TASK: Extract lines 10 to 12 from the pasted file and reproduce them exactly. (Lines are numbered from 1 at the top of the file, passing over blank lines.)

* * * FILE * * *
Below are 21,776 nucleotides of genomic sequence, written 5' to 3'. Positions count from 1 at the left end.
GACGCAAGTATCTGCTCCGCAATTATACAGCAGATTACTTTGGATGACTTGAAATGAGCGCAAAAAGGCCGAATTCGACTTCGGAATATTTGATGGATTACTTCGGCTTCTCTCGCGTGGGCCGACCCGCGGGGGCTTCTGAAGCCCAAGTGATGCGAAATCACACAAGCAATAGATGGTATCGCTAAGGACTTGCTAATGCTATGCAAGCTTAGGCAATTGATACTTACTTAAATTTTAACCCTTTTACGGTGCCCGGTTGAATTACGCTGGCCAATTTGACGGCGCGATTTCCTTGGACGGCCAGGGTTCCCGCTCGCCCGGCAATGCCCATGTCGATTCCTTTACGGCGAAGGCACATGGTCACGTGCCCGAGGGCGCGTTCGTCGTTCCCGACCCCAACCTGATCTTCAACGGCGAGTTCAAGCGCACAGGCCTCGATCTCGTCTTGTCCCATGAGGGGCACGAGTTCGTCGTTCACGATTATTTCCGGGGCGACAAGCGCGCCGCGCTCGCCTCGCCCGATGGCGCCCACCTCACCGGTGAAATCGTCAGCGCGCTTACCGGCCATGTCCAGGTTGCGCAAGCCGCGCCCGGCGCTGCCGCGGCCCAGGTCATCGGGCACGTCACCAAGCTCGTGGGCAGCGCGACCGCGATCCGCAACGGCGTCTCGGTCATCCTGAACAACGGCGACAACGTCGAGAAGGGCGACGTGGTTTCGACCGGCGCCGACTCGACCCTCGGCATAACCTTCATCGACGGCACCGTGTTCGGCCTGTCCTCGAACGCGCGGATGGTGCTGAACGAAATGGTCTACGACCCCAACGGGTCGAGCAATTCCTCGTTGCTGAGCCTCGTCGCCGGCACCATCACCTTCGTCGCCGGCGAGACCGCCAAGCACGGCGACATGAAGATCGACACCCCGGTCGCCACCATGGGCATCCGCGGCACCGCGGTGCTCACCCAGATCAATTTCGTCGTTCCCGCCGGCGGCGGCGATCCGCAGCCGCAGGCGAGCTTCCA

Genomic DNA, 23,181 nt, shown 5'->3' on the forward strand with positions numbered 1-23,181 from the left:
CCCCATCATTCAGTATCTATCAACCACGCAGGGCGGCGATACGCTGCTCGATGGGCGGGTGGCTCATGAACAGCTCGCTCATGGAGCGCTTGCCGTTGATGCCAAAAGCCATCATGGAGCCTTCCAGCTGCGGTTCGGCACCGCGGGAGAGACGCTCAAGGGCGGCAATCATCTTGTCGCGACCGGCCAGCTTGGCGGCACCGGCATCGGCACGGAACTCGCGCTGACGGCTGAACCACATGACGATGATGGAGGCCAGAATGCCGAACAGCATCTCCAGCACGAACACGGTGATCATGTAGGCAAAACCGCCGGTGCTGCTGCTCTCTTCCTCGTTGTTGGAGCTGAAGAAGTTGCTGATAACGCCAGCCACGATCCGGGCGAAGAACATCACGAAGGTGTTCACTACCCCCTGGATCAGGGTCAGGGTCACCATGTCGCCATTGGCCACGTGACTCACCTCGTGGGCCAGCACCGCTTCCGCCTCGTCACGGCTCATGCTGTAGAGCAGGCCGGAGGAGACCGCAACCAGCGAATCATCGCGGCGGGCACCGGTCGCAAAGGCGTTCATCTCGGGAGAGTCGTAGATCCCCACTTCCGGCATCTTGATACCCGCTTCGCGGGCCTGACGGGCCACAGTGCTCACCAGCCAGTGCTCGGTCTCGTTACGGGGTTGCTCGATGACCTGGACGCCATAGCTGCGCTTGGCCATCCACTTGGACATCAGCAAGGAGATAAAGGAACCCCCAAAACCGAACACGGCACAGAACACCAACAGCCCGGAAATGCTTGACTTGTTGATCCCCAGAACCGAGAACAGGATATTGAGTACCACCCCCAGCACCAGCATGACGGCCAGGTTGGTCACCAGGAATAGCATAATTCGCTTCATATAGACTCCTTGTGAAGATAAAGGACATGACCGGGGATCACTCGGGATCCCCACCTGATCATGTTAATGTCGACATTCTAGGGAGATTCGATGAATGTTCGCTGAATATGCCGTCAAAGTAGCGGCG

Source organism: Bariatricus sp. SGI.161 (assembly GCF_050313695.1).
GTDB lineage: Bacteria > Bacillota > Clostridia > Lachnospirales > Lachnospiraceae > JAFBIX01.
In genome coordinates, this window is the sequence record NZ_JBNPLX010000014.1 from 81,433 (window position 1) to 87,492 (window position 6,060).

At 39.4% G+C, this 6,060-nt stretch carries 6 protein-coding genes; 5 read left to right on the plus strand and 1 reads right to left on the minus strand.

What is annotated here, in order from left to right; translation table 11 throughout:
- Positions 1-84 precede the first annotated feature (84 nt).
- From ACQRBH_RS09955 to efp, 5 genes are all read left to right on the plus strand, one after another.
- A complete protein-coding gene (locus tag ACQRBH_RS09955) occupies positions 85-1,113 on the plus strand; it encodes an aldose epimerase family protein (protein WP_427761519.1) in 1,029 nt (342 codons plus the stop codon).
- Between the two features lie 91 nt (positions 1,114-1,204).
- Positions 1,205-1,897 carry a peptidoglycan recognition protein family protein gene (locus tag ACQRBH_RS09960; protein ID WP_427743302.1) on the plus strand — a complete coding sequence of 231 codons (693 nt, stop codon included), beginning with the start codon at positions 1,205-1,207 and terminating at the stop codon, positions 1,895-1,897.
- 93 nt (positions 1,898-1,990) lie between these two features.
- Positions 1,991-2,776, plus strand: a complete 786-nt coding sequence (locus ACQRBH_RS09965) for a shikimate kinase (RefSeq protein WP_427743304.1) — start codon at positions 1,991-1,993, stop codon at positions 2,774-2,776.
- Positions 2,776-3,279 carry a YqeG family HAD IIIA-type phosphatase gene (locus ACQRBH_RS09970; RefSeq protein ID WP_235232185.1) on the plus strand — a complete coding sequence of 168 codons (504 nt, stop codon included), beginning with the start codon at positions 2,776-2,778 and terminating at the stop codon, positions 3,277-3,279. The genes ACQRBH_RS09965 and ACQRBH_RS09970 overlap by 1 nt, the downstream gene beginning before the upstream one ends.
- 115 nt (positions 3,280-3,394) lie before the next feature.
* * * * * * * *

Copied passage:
- Positions 1-84 precede the first annotated feature (84 nt).
- From ACQRBH_RS09955 to efp, 5 genes are all read left to right on the plus strand, one after another.
- A complete protein-coding gene (locus tag ACQRBH_RS09955) occupies positions 85-1,113 on the plus strand; it encodes an aldose epimerase family protein (protein WP_427761519.1) in 1,029 nt (342 codons plus the stop codon).